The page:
In any case, The Zamora was a case involving the wartime requisition of copper (the copper admittedly being contraband of war) from a ship headed purportedly to a neutral port, but claimed by the Government to be heading to an enemy port. The issue turned on whether this requisition was urgently required for national security reasons or not. It is noteworthy that in the same case, it was also pointed out:

 If the Court is to decide judicially… it cannot, even in doubtful cases, take its directions from the Crown, which is a party to the proceedings… It must itself determine what the law is according to the best of its ability, and its view, with whatever hesitation it be arrived at, must prevail over any executive order…

And on the facts, in The Zamora, the question was decided against the government because there was no evidence forthcoming about the purpose of the requisition. As the House of Lords clarified in Council of Civil Service Unions about Lord Parker’s statement about national security:

These words were no abdication of the judicial function, but were an indication of the evidence required by the court. In fact the evidence adduced by the Crown was not sufficient, and the court ruled that the Crown had no right to requisition. The Crown’s claim was rejected “because the judge had before him no satisfactory evidence that such a right was exercisable” (p. 108). The Prize Court, therefore, treated the question as one of fact for its determination and indicated the evidence needed to establish the fact. The true significance of Lord Parker’s dictum is simply that the court is in no position to substitute its opinion for the opinion of those responsible for national security.

The Zamora consequently does not at all support the stand that it is open to the Court to effectively refuse to hear a petition alleging violation of fundamental rights on account of the perceived demands of national security. Other than The Zamora (and of course, the decision in Anuradha Bhasin), the Court cites no authority whatsoever for the proposition that “national security” is a complete answer to a claim of violation of fundamental rights. The Court might as well have relied on the majority in Liversidge v Anderson. It might have expressly clarified for once and for all that however deep ADM Jabalpur is buried, Lord Atkin’s dissent (“In this country, amid the clash of arms, the laws are not silent…”) was not applicable in India.

The constitution of the Special Committee; and a (forlorn?) hope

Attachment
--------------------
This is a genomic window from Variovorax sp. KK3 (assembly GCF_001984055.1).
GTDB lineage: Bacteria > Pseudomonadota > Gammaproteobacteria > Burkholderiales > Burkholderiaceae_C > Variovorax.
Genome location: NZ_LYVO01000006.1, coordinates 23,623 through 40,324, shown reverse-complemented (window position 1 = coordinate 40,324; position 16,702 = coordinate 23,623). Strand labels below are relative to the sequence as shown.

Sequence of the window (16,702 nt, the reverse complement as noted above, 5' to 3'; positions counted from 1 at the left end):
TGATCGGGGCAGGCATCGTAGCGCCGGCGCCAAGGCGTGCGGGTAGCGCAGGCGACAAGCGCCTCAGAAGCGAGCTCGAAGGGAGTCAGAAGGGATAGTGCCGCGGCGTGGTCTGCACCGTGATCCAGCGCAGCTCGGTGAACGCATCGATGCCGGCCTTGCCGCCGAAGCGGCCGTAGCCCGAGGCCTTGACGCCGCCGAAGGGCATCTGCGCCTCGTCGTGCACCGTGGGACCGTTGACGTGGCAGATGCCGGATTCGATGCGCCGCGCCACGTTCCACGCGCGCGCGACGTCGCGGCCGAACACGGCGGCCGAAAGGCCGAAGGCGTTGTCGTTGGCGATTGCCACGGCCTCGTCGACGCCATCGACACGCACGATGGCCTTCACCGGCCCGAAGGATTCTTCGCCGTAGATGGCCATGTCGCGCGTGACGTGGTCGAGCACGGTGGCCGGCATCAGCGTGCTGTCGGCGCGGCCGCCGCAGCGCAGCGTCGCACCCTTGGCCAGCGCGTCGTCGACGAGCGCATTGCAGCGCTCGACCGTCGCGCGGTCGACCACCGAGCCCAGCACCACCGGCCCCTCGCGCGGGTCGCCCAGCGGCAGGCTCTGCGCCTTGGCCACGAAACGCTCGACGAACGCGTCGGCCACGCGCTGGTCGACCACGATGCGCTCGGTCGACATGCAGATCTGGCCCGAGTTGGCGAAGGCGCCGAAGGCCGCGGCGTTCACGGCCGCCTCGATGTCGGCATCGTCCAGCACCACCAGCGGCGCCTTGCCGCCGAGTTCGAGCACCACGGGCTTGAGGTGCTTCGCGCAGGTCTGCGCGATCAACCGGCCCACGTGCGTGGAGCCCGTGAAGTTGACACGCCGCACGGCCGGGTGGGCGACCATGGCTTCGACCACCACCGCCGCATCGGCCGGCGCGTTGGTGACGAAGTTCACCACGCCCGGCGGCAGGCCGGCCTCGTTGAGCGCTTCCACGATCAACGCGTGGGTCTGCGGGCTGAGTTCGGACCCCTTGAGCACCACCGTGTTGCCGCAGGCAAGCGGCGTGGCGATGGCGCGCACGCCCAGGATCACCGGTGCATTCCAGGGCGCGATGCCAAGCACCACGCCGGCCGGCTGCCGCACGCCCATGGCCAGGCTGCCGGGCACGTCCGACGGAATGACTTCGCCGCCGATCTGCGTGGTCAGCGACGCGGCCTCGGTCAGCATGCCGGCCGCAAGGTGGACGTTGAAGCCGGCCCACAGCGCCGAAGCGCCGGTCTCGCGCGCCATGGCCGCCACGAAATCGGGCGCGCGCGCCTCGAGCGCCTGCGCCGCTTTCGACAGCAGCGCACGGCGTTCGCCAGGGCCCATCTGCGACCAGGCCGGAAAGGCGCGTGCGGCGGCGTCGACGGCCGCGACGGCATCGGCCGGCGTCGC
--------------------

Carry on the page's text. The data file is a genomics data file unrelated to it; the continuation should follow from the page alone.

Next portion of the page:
Further, the basis for the direction to constitute a Special Committee of three secretary-level officers is also not entirely clear. The question raised before the Court would require findings on questions such as (a) the appropriate standard of review, and (b) the validity on the restrictions on the fundamental rights in question. The Court itself appears to accept that “the submissions of the Petitioners, in normal circumstances, merit consideration.” These are, very clearly, issues requiring the application of a judicial mind. The Supreme Court has stated in Madras Bar Association v Union of India (per Nariman J., concurring):

the decision by superior courts of record of questions of law and the binding effect of such decisions are implicit in the constitutional scheme of things. It is obvious that it is emphatically the province of the superior judiciary to answer substantial questions of law not only for the case at hand but also in order to guide subordinate courts and tribunals in future. That this is the core of the judicial function as outlined by the constitutional provisions set out above… All substantial questions of law have under our constitutional scheme to be decided by the superior courts and the superior courts alone

If the executive had stated that violations of fundamental rights will be dealt with by a committee of three Secretary-level officers, it is unthinkable that such a mechanism would be constitutionally valid. Perhaps the only way to save such a mechanism (although even that is doubtful) would be for the decision of the Committee itself to be open to question and the Supreme Court then undertaking a proper judicial review of such decision. The Supreme Court’s Order grants no such liberty expressly permitting the Petitioner’s to come back to the Supreme Court; and the entire tenor of the Order with its focus of “national security” and “compelling circumstances” appears to suggest that whatever is held by the Committee will be effectively conclusive. One of course hopes that that is not the case; that today’s Order ultimately is seen as ‘only’ Evasion by Adjournment  (for a future Bench to re-consider after the Special Committee decision) and not the cementing of a culture of Evasion by Abnegation.

Conclusion

To conclude, it may be worth noting one further aspect. The Supreme Court’s admission in the Order that the submissions of the Petitioner merited consideration “in normal circumstances”, but its ultimate holding that those submissions cannot be considered by the Supreme Court in view of “compelling circumstances of cross-border terrorism”, is particularly striking. In A v Secretary of State for the Home Department, Lord Hoffman (himself not particularly averse to giving a long leash to the executive in matters of national security) observed:

 The real threat to the life of the nation, in the sense of a people living in accordance with its traditional laws and political values, comes not from terrorism but from laws such as these. That is the true measure of what terrorism may achieve…